Compromise is NOT a dirty word

A compromise is the art of dividing a cake in such a way that everyone believes he has the biggest piece.

Ludwig Erhard

Many people believe that compromise is a bad thing and that in some strange way a no compromise world is both possible and desirable. It is neither. Every great company, person, product and work of art is a study in compromise. Artists, designers, businesses need to have a frame of reference, boundaries to work within. The only non compromise device I can think of is the Doctor Who Tardis, and if one knows the show then even that is a deeply compromised device, it appears the Doctor can’t even control where or when it goes.

Every Superhero is a compromise. The more powerful they are greater their weakness is. The Hulk is incredibly strong but can’t control his temper, Superman can fly faster than a speeding bullet but is helpless when confronted by kryptonite. Compromise is what makes these characters interesting.

Companies and management organisations need to cure themselves of this nonsense of the “no compromise”, not only is it impossible, but it’s also undesirable. Compromise appeals to clients because it shows them to be decisive, to be prepared to make a decision.

I have run Apple Mac computers for over 10 years. I am a Mac Bigot, the compromise set they decided to embrace, Good, and not worry about Cheap or Fast suited me. Few technologies come out first on a Mac. They are just refined and packaged extremely well. You also pay a very significant price premium for this.

Living in a world of Powerpoint and Excel has caused me some problems when I work in Keynote and Numbers. But I’m prepared to put up with them because I believe the advantages give me a measurable business advantage over my competitors.

Many people don’t feel that way. But then the vast majority of people running a Windows PC can’t tell you what it is they have, above the name of the manufacturer. There is no love there, it’s simply a tool for a job. It does it well enough, but if I manufactured PC’s I’d rather have 10% of the market love me than 90% of the market who could even identify me.

“The opposite of love is not hate, it’s indifference”

Simon Dudley

If companies insist on making “no compromise” technologies, they are reality making products that sit right in the middle of the triangle: not expensive, but not cheap; not good, but not poor; not fast but not slow. These produce no love, and in a world of increasing abundance the products and services that live in the corners of the Kidney of Compromise, up in the edges are the ones that users love.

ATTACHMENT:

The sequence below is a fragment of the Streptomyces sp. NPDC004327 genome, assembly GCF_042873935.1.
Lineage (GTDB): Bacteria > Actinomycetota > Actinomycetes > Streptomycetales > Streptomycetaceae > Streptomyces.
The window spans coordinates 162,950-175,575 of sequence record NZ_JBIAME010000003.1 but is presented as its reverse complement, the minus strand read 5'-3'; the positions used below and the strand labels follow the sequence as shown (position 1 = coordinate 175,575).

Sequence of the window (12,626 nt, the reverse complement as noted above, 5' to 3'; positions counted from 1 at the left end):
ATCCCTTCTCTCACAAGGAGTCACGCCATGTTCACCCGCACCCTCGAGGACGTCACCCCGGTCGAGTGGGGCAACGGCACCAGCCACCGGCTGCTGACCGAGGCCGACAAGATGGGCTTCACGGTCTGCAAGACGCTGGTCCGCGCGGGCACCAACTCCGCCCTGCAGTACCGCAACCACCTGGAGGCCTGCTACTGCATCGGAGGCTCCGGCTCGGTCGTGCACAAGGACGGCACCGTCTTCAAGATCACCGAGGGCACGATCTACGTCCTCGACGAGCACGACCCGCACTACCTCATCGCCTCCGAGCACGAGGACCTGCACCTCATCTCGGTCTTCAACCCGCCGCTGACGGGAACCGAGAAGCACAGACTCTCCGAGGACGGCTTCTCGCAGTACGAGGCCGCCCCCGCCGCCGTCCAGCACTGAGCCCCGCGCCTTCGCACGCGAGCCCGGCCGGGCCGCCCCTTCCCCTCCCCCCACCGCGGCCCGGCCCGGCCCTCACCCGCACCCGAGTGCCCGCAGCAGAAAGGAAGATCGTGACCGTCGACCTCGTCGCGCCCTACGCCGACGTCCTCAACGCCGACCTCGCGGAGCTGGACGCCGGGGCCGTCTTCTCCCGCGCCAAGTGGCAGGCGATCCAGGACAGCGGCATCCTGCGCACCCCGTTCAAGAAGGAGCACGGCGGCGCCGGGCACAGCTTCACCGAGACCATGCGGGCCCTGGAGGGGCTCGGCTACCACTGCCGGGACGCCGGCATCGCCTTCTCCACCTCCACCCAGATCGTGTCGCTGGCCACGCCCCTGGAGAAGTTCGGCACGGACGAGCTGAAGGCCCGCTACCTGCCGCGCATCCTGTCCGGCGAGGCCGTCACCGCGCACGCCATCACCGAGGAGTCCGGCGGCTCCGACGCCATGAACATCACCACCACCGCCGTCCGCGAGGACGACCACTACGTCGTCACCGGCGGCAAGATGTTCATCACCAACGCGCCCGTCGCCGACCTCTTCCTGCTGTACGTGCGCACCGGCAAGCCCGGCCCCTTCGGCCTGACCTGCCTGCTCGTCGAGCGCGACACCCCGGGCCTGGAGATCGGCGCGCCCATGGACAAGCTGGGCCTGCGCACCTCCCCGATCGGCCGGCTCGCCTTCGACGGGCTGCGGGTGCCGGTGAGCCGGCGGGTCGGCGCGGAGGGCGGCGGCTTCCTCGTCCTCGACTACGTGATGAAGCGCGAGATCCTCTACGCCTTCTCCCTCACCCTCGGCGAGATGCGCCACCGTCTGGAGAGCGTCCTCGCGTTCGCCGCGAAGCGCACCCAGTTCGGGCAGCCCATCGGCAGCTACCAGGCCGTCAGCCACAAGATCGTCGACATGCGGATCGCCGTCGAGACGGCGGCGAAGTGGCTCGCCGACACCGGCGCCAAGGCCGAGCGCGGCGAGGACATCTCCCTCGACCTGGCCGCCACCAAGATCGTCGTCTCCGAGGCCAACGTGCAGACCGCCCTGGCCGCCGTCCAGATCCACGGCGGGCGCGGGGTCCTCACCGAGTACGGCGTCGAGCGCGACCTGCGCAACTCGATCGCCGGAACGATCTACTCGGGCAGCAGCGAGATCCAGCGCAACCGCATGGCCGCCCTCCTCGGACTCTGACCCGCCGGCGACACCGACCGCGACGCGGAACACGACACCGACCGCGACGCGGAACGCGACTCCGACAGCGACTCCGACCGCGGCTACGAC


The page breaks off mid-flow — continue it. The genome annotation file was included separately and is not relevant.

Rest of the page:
Being loved, giving your clients a reason to want to become an evangelist for you, to become your greatest sales force, for free, is becoming ever more vital, as the cost of everything trends downwards. 

Want evidence ask the next person you meet with a Mac laptop what they think of it? Then ask the next HP laptop owner. If that doesn’t demonstrate the power of compromise nothing will.

The King's new clothes and the insanity of CEO's

What Fairy Tales can teach us about business and life.

A long time ago in a country far far away two hucksters went to visit the King. They told the King that they had a special loom that enabled them to make the finest cloth imaginable. The cloth was so fine that it was close to invisible, in fact it was so fine that only the wise and clever could see it.

The King of course, not wanting to look a fool suddenly realised he could see it. Amazingly enough, so could the Queen, the whole royal household, all the Dukes, and Earls, and Knights, and ladies in waiting. All the good and the great could see it

"The telephone has too many shortcomings to be seriously considered as a means of communication"

William Orton, President of Western Union 1876.

The King decided to parade through the streets to show his people his amazing new outfit and how wise he was.

Everyone agreed it was beautiful, and very fine. Until one small boy stepped out from the crowd, looked sideways at the King and shouted “Hang on a minute, I can see the King’s tallywacker!!!”

Chaos ensued, people ran around screaming. The two hucksters started to pack their bags, assuming the game was up.

Calm was only restored after the small boy was put to death for treason and everyone could go back to wisely staring at the King’s new clothes knowing how brilliant they all were.

“The subscription model of buying music is bankrupt.” Steve Jobs (2003)

In far away land everyone died of hypothermia the next winter.